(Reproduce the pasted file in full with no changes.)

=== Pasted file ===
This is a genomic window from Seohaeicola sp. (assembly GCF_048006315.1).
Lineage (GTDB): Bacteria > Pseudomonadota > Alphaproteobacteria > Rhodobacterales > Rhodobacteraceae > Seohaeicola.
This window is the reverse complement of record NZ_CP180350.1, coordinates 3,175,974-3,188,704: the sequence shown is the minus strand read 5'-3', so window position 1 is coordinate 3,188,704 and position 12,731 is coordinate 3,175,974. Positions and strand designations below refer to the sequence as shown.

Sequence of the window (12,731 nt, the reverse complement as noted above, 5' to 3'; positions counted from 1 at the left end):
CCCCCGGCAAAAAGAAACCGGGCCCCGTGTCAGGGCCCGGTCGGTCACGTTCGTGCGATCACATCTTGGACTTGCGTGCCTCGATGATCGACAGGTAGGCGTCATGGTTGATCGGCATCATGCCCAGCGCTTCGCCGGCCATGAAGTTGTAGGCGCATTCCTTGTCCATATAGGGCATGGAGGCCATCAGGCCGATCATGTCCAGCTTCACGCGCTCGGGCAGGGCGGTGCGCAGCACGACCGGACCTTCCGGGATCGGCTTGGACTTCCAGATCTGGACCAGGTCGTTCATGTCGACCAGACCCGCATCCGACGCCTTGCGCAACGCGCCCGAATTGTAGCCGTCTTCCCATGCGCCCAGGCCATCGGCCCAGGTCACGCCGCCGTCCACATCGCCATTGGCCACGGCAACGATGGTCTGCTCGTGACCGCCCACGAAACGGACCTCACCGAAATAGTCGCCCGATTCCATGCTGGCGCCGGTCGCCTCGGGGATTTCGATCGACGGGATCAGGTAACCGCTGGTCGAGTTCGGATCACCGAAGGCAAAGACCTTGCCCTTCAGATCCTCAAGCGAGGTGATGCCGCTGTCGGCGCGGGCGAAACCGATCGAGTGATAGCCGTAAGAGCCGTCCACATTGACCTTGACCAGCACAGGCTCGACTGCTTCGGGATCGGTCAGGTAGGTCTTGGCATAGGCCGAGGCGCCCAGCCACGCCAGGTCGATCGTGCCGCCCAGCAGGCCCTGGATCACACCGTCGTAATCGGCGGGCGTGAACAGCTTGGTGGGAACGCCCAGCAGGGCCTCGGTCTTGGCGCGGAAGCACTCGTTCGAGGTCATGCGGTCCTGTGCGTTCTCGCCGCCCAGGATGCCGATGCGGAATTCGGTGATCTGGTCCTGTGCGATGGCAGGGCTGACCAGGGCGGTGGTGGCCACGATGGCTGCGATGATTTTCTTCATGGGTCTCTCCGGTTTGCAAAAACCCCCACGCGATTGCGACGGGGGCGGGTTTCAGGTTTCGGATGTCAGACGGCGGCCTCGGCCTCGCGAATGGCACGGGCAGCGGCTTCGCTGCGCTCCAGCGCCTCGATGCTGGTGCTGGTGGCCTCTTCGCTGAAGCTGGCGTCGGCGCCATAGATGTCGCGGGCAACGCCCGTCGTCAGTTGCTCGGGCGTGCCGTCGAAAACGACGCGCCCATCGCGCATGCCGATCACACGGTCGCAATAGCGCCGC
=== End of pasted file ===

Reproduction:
This is a genomic window from Seohaeicola sp. (assembly GCF_048006315.1).
Lineage (GTDB): Bacteria > Pseudomonadota > Alphaproteobacteria > Rhodobacterales > Rhodobacteraceae > Seohaeicola.
This window is the reverse complement of record NZ_CP180350.1, coordinates 3,175,974-3,188,704: the sequence shown is the minus strand read 5'-3', so window position 1 is coordinate 3,188,704 and position 12,731 is coordinate 3,175,974. Positions and strand designations below refer to the sequence as shown.

Sequence of the window (12,731 nt, the reverse complement as noted above, 5' to 3'; positions counted from 1 at the left end):
CCCCCGGCAAAAAGAAACCGGGCCCCGTGTCAGGGCCCGGTCGGTCACGTTCGTGCGATCACATCTTGGACTTGCGTGCCTCGATGATCGACAGGTAGGCGTCATGGTTGATCGGCATCATGCCCAGCGCTTCGCCGGCCATGAAGTTGTAGGCGCATTCCTTGTCCATATAGGGCATGGAGGCCATCAGGCCGATCATGTCCAGCTTCACGCGCTCGGGCAGGGCGGTGCGCAGCACGACCGGACCTTCCGGGATCGGCTTGGACTTCCAGATCTGGACCAGGTCGTTCATGTCGACCAGACCCGCATCCGACGCCTTGCGCAACGCGCCCGAATTGTAGCCGTCTTCCCATGCGCCCAGGCCATCGGCCCAGGTCACGCCGCCGTCCACATCGCCATTGGCCACGGCAACGATGGTCTGCTCGTGACCGCCCACGAAACGGACCTCACCGAAATAGTCGCCCGATTCCATGCTGGCGCCGGTCGCCTCGGGGATTTCGATCGACGGGATCAGGTAACCGCTGGTCGAGTTCGGATCACCGAAGGCAAAGACCTTGCCCTTCAGATCCTCAAGCGAGGTGATGCCGCTGTCGGCGCGGGCGAAACCGATCGAGTGATAGCCGTAAGAGCCGTCCACATTGACCTTGACCAGCACAGGCTCGACTGCTTCGGGATCGGTCAGGTAGGTCTTGGCATAGGCCGAGGCGCCCAGCCACGCCAGGTCGATCGTGCCGCCCAGCAGGCCCTGGATCACACCGTCGTAATCGGCGGGCGTGAACAGCTTGGTGGGAACGCCCAGCAGGGCCTCGGTCTTGGCGCGGAAGCACTCGTTCGAGGTCATGCGGTCCTGTGCGTTCTCGCCGCCCAGGATGCCGATGCGGAATTCGGTGATCTGGTCCTGTGCGATGGCAGGGCTGACCAGGGCGGTGGTGGCCACGATGGCTGCGATGATTTTCTTCATGGGTCTCTCCGGTTTGCAAAAACCCCCACGCGATTGCGACGGGGGCGGGTTTCAGGTTTCGGATGTCAGACGGCGGCCTCGGCCTCGCGAATGGCACGGGCAGCGGCTTCGCTGCGCTCCAGCGCCTCGATGCTGGTGCTGGTGGCCTCTTCGCTGAAGCTGGCGTCGGCGCCATAGATGTCGCGGGCAACGCCCGTCGTCAGTTGCTCGGGCGTGCCGTCGAAAACGACGCGCCCATCGCGCATGCCGATCACACGGTCGCAATAGCGCCGC